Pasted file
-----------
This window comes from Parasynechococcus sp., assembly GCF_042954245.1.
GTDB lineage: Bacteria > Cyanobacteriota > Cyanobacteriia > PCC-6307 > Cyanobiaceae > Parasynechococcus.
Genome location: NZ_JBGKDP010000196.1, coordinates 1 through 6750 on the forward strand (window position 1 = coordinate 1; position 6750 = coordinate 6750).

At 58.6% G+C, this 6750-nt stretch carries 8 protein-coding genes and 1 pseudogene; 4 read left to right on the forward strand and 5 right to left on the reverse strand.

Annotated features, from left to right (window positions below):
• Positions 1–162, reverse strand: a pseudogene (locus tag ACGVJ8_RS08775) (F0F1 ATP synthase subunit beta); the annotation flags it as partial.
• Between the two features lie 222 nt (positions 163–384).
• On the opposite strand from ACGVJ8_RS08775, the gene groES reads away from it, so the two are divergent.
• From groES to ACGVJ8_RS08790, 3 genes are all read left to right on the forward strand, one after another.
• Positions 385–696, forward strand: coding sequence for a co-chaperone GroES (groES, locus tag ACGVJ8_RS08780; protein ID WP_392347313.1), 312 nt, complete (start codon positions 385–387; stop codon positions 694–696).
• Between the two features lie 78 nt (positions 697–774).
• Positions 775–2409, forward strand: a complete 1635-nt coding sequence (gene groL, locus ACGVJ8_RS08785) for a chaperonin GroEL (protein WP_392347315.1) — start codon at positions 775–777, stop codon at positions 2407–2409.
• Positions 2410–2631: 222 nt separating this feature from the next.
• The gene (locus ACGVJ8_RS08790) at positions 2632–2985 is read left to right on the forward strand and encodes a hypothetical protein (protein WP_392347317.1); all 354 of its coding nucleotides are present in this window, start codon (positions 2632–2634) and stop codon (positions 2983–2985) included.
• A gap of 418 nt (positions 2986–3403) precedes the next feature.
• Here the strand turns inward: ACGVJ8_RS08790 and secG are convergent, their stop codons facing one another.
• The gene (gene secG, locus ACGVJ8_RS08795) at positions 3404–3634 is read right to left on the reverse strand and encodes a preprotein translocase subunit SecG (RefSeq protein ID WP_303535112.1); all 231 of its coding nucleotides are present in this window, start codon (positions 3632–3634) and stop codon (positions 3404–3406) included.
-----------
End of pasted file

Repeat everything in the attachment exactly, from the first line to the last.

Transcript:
This window comes from Parasynechococcus sp., assembly GCF_042954245.1.
GTDB lineage: Bacteria > Cyanobacteriota > Cyanobacteriia > PCC-6307 > Cyanobiaceae > Parasynechococcus.
Genome location: NZ_JBGKDP010000196.1, coordinates 1 through 6750 on the forward strand (window position 1 = coordinate 1; position 6750 = coordinate 6750).

At 58.6% G+C, this 6750-nt stretch carries 8 protein-coding genes and 1 pseudogene; 4 read left to right on the forward strand and 5 right to left on the reverse strand.

Annotated features, from left to right (window positions below):
• Positions 1–162, reverse strand: a pseudogene (locus tag ACGVJ8_RS08775) (F0F1 ATP synthase subunit beta); the annotation flags it as partial.
• Between the two features lie 222 nt (positions 163–384).
• On the opposite strand from ACGVJ8_RS08775, the gene groES reads away from it, so the two are divergent.
• From groES to ACGVJ8_RS08790, 3 genes are all read left to right on the forward strand, one after another.
• Positions 385–696, forward strand: coding sequence for a co-chaperone GroES (groES, locus tag ACGVJ8_RS08780; protein ID WP_392347313.1), 312 nt, complete (start codon positions 385–387; stop codon positions 694–696).
• Between the two features lie 78 nt (positions 697–774).
• Positions 775–2409, forward strand: a complete 1635-nt coding sequence (gene groL, locus ACGVJ8_RS08785) for a chaperonin GroEL (protein WP_392347315.1) — start codon at positions 775–777, stop codon at positions 2407–2409.
• Positions 2410–2631: 222 nt separating this feature from the next.
• The gene (locus ACGVJ8_RS08790) at positions 2632–2985 is read left to right on the forward strand and encodes a hypothetical protein (protein WP_392347317.1); all 354 of its coding nucleotides are present in this window, start codon (positions 2632–2634) and stop codon (positions 2983–2985) included.
• A gap of 418 nt (positions 2986–3403) precedes the next feature.
• Here the strand turns inward: ACGVJ8_RS08790 and secG are convergent, their stop codons facing one another.
• The gene (gene secG, locus ACGVJ8_RS08795) at positions 3404–3634 is read right to left on the reverse strand and encodes a preprotein translocase subunit SecG (RefSeq protein ID WP_303535112.1); all 231 of its coding nucleotides are present in this window, start codon (positions 3632–3634) and stop codon (positions 3404–3406) included.